Preventing child neglect in the UK: what makes services accessible to children and families?
Date: 26th March 2014
Category: Disability, Basic Health and Welfare
This annual review by Action for Children in partnership with the University of Stirling considers barriers to seeking services in cases where there is concern about neglect and sets out practice recommendations.
This is Action for Children's third annual review of child neglect in the UK, in partnership with the University of Stirling. More than 5,000 children, young people, parents, members of the public and professionals were asked about neglect and what makes services accessible to children and families. The researchers also spoke to children and parents who engage with these services about help seeking behaviour.
The review found that:
- 73% of UK children know another child who is suffering from neglect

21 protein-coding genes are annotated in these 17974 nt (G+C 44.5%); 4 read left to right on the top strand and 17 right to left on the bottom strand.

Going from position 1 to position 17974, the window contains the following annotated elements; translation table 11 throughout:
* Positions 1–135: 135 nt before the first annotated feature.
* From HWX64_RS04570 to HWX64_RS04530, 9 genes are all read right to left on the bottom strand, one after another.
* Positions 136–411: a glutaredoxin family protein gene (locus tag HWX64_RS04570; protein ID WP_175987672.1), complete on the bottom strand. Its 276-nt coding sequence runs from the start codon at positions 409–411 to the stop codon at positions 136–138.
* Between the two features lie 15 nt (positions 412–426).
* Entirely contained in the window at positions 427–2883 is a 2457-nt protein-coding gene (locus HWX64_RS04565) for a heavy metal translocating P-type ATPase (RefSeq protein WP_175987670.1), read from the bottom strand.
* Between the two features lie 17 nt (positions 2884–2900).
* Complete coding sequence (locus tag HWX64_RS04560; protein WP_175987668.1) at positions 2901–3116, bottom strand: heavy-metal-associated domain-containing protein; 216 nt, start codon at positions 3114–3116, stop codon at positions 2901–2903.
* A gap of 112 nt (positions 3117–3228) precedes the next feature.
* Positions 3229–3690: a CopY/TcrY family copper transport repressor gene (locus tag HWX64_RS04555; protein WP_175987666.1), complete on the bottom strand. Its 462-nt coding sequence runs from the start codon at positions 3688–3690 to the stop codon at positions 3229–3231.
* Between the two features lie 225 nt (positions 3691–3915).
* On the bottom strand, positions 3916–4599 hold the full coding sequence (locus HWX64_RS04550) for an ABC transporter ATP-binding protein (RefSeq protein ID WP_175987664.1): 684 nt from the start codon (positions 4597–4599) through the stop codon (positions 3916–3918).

- 94% of the public agree people should do something when they are worried about a child but 45% want more information on where to get help
- Since 2011, around a third of professionals have felt powerless to intervene when they have concerns about child neglect
- 35% of professionals say Government spending cuts have made it more difficult to intervene in cases of child neglect. In particular, 65% of social workers said cuts impeded their ability to intervene in cases.
The research concludes that 'it is unacceptable that child neglect persists... Our evidence shows what needs to be done. To drive change, a strategic, systematic and concerted response is needed.'